Pakistan Institute of Development Economics



Decentralisation’s Effects on Health: Theory and Evidence from Balochistan, Pakistan (Article)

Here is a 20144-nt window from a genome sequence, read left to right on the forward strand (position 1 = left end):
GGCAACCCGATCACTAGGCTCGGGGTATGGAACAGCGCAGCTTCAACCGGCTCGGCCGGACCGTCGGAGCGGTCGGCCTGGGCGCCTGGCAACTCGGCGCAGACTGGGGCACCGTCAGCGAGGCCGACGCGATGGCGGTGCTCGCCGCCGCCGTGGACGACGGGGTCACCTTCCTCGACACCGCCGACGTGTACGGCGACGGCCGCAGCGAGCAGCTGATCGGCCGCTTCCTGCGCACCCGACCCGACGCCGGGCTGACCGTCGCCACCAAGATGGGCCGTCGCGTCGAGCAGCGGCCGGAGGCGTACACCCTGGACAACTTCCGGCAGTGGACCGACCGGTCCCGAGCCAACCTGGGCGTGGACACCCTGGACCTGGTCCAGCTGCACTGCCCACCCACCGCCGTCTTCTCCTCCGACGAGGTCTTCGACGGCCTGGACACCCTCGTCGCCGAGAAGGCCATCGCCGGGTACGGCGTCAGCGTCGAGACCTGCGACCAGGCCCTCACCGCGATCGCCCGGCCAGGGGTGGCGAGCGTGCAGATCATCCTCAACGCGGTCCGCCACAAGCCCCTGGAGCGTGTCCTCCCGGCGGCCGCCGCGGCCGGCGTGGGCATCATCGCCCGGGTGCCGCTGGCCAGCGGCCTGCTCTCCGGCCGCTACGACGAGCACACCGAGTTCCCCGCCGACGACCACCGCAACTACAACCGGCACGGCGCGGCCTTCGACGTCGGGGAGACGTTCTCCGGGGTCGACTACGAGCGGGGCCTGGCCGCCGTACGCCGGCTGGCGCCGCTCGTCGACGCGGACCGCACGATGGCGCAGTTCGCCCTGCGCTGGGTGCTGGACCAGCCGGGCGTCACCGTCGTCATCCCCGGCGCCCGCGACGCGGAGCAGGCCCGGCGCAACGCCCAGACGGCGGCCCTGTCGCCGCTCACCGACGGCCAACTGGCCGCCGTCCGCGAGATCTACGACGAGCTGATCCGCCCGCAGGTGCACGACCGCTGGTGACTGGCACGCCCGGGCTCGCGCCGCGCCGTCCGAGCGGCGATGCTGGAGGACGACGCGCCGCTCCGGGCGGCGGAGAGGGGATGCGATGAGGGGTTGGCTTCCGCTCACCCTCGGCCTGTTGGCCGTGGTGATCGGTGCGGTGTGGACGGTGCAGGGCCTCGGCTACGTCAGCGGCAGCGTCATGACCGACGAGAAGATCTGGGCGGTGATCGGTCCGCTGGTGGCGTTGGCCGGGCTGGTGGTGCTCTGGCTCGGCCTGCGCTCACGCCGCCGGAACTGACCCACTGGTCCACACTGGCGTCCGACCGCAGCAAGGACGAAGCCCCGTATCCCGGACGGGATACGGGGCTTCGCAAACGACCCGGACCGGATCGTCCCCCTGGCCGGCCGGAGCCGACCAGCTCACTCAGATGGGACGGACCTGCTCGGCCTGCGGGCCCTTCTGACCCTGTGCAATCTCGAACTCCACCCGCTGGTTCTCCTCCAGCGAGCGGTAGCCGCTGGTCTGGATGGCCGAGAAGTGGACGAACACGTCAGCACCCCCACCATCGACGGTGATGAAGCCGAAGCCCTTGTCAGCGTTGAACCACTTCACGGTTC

The paper investigated the impact of decentralisation on health outcomes in Balochistan. It looked at how decentralisation has been [in]effective in improving (worsening) the overall healthcare services in the province. The impact of decentralisation was seen through the National Finance Commission’s (NFC) 7th NFC Award and the 18th Amendment to the Constitution. Both initiatives provide fiscal and administrative decentralisation to the provinces in Pakistan. Healthcare service in Pakistan is a provincial subject and any step that helps to improve the capacity of the provinces should supposedly translate into better services of healthcare. After the 7th NFC Award and the 18th Amendment, Balochistan has gained bigger fiscal space and provincial autonomy to improve social services including health. The study used a time series dataset from 1975 to 2020 from federal/provincial/district sources to provide micro-level evidence of static (or otherwise) outcomes in health corresponding to decentralisation. The paper compared the public health provision by provincial/subnational government with a centralised government to assess which tier is more effective (or otherwise) in health care provision considering various institutional types in both decentralised and decentralised regimes. The findings show that decentralisation did not improve health outcomes such as life expectancy, infant mortality rate, and child immunisation. Instead, it caused an increase in infant mortality in Balochistan. The paper concludes that health outcomes have not improved in post decentralisation despite bigger fiscal space and provincial autonomy. Thus, the province has not been able to increase healthcare services with qualitatively better outcomes.


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